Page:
Limiting Social Host Liquor Liability
Posted December 05, 2014
A bartender is legally liable for serving alcohol to a patron who becomes intoxicated and then injures a third party. Does a business face a similar exposure when it hosts a social event where alcohol is served, such as an open house or holiday party?
According to the Insurance Information Institute, liquor liability exposure is not limited to those whose primary business is the sale of alcoholic beverages. Most states currently have social host statutes or common law that holds private event hosts liable for the actions of their guests. You are considered a social host if you provide alcohol to individuals in a non-commercial manner. It is important to know the law in your jurisdiction and to take the appropriate steps to control your risk.
Create a Risk Management Program
An important first step in limiting your liquor liability is to implement a risk management program. The liquor liability program must have the support of management, be communicated to supervisors and employees, and include a policy advising employees to drink responsibly at company events.
The program should outline the procedures for handling intoxicated guests. This includes delegating who will assess the situation, such as hotel security or someone from your organization, and outlining appropriate actions for dealing with or removing a guest who has overindulged.
In the Event of an Incident
If an incident occurs, fill out a liquor liability incident report documenting measures taken to control the intoxicated person and helps your defense in the event of an alcohol-related accident.
In addition to proper liquor liability planning and education, review your company’s current general liability insurance policy to determine your coverage in social-host situations.
Remember, even with the proper coverage, a liquor liability policy does not eliminate your exposure if alcohol service is in violation of a statute, a minor is served, or an already intoxicated person is served.
It’s also important to have a program in place that includes the following recommendations when working with third-party vendors:
- When working with a vendor, such as a caterer or bartender service, verify they are licensed and insured.
- Stipulate in your vendor’s contract that only those who have received alcohol-awareness training should serve or sell alcohol at your event.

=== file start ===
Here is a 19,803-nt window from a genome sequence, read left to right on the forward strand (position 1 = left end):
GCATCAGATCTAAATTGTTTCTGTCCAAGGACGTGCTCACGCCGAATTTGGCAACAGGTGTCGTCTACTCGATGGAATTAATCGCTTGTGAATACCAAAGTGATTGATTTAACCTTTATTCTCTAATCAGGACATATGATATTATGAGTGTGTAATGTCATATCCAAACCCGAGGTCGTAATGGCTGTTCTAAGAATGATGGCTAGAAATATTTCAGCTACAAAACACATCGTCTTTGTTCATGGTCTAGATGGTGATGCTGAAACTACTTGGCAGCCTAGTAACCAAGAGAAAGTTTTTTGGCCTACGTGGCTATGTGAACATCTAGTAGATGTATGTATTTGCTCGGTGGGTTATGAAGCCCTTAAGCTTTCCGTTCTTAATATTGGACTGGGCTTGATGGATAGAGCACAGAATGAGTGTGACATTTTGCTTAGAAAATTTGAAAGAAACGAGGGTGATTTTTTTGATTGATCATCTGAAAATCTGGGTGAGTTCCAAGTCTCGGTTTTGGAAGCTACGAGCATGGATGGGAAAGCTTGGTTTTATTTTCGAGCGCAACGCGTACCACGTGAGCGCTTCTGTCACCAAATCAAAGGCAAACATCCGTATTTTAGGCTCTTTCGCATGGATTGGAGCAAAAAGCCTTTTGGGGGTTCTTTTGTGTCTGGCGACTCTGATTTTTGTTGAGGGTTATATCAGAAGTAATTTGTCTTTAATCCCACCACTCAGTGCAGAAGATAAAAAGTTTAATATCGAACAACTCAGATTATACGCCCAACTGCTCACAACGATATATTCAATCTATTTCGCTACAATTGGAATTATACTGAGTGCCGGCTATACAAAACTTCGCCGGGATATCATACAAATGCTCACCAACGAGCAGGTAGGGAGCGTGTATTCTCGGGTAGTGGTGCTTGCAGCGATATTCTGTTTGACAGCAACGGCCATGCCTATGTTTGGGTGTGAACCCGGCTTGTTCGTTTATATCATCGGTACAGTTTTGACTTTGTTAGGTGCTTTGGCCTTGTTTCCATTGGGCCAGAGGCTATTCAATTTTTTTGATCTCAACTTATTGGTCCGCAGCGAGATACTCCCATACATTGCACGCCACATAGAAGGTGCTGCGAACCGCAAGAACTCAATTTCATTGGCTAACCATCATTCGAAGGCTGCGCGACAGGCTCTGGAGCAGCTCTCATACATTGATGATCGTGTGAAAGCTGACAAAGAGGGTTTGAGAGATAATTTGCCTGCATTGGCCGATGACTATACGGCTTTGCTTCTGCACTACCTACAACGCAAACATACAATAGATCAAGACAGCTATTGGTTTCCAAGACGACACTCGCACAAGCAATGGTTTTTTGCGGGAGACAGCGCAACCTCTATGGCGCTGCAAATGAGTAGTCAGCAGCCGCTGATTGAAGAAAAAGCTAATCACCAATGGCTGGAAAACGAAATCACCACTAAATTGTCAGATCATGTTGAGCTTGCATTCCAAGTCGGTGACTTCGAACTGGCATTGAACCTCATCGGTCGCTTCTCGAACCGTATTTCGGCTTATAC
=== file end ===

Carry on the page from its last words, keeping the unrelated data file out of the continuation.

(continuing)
- Require the vendor to provide Certificate of Liability Insurance to include Liquor Liability coverage naming your company as Additional Insured.
Promoting Safety and Sobriety at Company-Sponsored Events
To promote the safety and sobriety of your employees and guests at company-sponsored events, review the following recommended control measures:
- Serve drinks to guests rather than offering a self-serve bar.
- Set up bar stations instead of having servers circulating the room; if offered, people are inclined to accept drinks they wouldn’t have otherwise ordered.
- Place table tents at each bar reminding employees and guests to drink responsibly.
- Don’t price alcohol too low, as it encourages over-consumption.
- Offer a range of low-alcohol and alcohol-free drinks at no charge.
- Require servers to measure spirits.
- Always serve food with alcohol.
- Close the bar an hour before the scheduled end of the party.
- Do not offer a “last call” as this promotes rapid consumption.
- Never raffle alcohol or hold contests that involve buying or drinking alcohol.
- Entice guests to take advantage of safe transportation options by subsidizing taxis or promoting a designated driver program.
If your event includes a program or speaker, schedule it for after dinner and drinks are served. This allows additional time for alcohol to wear off.
Before your company hosts its next event, contact Horst Insurance. We can review your coverage and assist in developing a risk management plan that keeps safety at the center of your company-sponsored events.
This Risk Insights is not intended to be exhaustive nor should any discussion or opinions be construed as legal advice. Readers should contact legal counsel or an insurance professional for appropriate advice.